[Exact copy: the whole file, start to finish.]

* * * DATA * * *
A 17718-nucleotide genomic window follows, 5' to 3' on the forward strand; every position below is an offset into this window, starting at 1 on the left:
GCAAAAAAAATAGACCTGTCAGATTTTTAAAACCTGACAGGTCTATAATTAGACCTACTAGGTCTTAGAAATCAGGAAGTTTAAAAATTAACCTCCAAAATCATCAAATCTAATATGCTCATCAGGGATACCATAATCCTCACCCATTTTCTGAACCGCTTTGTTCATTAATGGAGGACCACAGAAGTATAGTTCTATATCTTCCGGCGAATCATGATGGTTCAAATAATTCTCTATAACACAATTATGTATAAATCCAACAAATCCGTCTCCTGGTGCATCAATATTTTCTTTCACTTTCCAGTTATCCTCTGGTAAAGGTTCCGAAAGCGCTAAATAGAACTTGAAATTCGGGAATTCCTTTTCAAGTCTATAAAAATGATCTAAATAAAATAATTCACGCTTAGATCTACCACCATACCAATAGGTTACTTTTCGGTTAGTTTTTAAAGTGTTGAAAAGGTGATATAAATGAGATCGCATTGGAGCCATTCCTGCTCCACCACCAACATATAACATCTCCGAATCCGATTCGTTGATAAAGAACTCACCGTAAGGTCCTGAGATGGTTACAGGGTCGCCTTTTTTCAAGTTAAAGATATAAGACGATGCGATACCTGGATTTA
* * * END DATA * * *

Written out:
A 17718-nucleotide genomic window follows, 5' to 3' on the forward strand; every position below is an offset into this window, starting at 1 on the left:
GCAAAAAAAATAGACCTGTCAGATTTTTAAAACCTGACAGGTCTATAATTAGACCTACTAGGTCTTAGAAATCAGGAAGTTTAAAAATTAACCTCCAAAATCATCAAATCTAATATGCTCATCAGGGATACCATAATCCTCACCCATTTTCTGAACCGCTTTGTTCATTAATGGAGGACCACAGAAGTATAGTTCTATATCTTCCGGCGAATCATGATGGTTCAAATAATTCTCTATAACACAATTATGTATAAATCCAACAAATCCGTCTCCTGGTGCATCAATATTTTCTTTCACTTTCCAGTTATCCTCTGGTAAAGGTTCCGAAAGCGCTAAATAGAACTTGAAATTCGGGAATTCCTTTTCAAGTCTATAAAAATGATCTAAATAAAATAATTCACGCTTAGATCTACCACCATACCAATAGGTTACTTTTCGGTTAGTTTTTAAAGTGTTGAAAAGGTGATATAAATGAGATCGCATTGGAGCCATTCCTGCTCCACCACCAACATATAACATCTCCGAATCCGATTCGTTGATAAAGAACTCACCGTAAGGTCCTGAGATGGTTACAGGGTCGCCTTTTTTCAAGTTAAAGATATAAGACGATGCGATACCTGGATTTA